Halloween is serious business for Resorts World Sentosa (RWS), which operates the Universal Studios theme park in Singapore and a Halloween Horror Nights event that grows in scale every year.
This year, the event's sixth, it takes a small army of 400 actors, 120 makeup artists and a host of other staff to transforming the venue every nightfall into a scene straight out of a horror movie. Cheery storefronts on the main stretch of the theme park are draped with cotton-wool cobwebs and the sound-system broadcasts menacing sound effects instead of the usual upbeat music.
RWS event organizers told CNBC that 170,000 visitors attended Halloween Horror Nights last year, when the event ran 14 days (or, nights). The event will run for an additional 2 days to cater to the snaking queues, finishing on 31 October.
Each year, more Singaporean businesses are following RWS to respond to growing demand for novelty goods and services celebrating Halloween.
But localization is key in selling U.S. Halloween traditions to Singapore.
Halloween Horror Nights features supernatural creatures from both the Western and Asian canon. Among the zombies and ghouls are Asian horror staples like the fox spirit, a shape-shifting spirit common in East Asian mythology, and the pontianak, a female vampire ghost that originates from Malaysian and Indonesian folklore.
"Horror with a distinctively Singapore flavor has been a bit hit with fans in previous editions," Jason Horkin, senior vice president of attractions at RWS, said.
Local venues associated with the supernatural also make an appearance. Among the five haunted houses that horror fans at Universal Studios can visit is a replica of Old Changi Hospital, an abandoned hospital in the city-state.
There is, however, one aspect of Halloween that has survived the migration to Asia: candy. When October rolls around, retailers from supermarkets to specialty food stores pull out all the stops to give customers an authentic Halloween shopping experience.
Candylicious, a Singapore confectionery emporium, begins stocking Halloween themed products from September. While the company said that the more conventional Christmas and Chinese New Year holiday periods saw more customers looking for a sugar fix, sales did pick up in the week before Halloween.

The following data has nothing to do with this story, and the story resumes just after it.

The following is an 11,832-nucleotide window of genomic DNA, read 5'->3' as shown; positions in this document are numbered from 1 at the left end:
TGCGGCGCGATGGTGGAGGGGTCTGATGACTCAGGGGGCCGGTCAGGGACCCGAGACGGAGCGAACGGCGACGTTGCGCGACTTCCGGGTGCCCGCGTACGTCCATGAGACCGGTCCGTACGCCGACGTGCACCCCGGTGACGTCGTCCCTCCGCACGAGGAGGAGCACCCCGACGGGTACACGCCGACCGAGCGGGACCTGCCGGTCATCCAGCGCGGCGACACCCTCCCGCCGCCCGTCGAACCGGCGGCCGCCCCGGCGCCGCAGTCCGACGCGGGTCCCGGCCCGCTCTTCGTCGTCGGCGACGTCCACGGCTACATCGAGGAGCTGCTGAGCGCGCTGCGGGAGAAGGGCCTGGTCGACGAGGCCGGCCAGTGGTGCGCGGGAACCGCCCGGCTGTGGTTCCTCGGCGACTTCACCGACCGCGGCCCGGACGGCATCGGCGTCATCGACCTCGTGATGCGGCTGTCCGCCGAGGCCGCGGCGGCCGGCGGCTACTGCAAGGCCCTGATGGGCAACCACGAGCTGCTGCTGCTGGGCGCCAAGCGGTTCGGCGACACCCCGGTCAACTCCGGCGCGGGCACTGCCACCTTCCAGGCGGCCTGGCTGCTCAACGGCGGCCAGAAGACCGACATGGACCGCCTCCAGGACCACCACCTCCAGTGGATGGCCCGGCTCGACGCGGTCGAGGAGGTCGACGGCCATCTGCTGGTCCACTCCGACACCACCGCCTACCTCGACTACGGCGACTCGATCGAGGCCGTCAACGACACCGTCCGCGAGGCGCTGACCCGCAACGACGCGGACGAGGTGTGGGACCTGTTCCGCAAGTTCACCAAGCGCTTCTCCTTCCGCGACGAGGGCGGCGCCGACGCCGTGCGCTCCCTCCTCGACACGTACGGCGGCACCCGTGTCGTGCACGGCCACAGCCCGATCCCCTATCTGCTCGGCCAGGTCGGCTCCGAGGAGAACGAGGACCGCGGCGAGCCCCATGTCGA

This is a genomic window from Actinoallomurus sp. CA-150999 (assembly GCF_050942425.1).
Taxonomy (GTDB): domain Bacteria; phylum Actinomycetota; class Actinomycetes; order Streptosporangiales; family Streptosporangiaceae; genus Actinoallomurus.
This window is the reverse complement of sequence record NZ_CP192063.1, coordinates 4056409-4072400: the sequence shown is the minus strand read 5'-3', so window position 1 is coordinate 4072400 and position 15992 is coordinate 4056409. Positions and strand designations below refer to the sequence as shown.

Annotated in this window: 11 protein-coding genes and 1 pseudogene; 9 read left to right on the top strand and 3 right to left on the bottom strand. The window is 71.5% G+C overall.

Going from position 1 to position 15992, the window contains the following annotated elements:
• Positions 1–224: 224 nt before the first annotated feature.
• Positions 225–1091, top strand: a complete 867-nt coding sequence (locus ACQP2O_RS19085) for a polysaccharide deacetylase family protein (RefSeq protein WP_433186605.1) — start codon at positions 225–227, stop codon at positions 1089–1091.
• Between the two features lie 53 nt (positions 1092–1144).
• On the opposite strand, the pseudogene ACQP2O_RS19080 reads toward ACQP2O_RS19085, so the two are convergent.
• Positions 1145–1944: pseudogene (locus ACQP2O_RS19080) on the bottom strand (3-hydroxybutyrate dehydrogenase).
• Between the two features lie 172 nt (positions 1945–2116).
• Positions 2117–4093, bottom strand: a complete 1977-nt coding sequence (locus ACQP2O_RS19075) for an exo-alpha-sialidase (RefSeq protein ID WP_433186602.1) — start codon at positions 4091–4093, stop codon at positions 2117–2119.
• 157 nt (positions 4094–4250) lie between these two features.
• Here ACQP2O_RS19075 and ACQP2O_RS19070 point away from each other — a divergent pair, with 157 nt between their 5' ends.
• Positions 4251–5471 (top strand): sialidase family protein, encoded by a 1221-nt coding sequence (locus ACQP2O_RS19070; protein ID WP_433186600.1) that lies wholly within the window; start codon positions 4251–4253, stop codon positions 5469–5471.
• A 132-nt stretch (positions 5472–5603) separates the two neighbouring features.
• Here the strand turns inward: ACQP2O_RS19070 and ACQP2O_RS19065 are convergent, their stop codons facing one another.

And although the jury is still out on what the best Halloween candy is, Candylicious reckoned its most popular products so far were Reese's Peanut Butter Pumpkins and candy corn.
Niche businesses in Singapore are also cashing in on the festivities.
One of these is Customade Costume & Merchandise, one of the largest costume rental companies in the country. The company reported a 50 percent increase in costume rentals during Halloween season, compared to average monthly rental numbers.
"Halloween is basically the craziest period of the year," Sanee Neo, a sales manager at Customade Costume, told CNBC.
He said customers booked outfits from the company's selection of more than 50,000 costumes up to a month in advance of Halloween in order to keep up with the latest in popular culture. This year, costumes for DC Comics characters have been in high demand due to the "Batman vs Superman: Dawn of Justice" and "Suicide Squad" films.
The F&B sector in Singapore, meanwhile, has well and truly capitalized on Halloween.
The Lo & Behold Group, a lifestyle and hospitality company, threw its first "Alice in Wonderland"-themed Halloween party in 2009 at The White Rabbit, a restaurant located in a restored 1930s chapel.
"We've definitely seen the crowd gain more and more momentum over the years," Tammi Lin, marketing manager at Lo & Behold, said, with the crowd growing by 15 to 20 percent each year and 700 partygoers attending last year's bash.
The company is aware it's not the only local business to co-opt Halloween as a marketing ploy, so puts a lot of effort into marketing its events. This year, Lo & Behold has signed up the iconic World Wrestling Entertainment (WWE) group as its party partner, to complement its chosen "Fight Club" theme.
The guest profile at Lo & Behold's Halloween parties is a "good 50-50 split between Singaporeans and expatriates," according to a spokesperson, which suggests that in Singapore, everyone's keen for a frightfully good time.
This report has been updated to reflect that Candylicious' stores are in Singapore only and that Customade's full name is Customade Costume & Merchandise.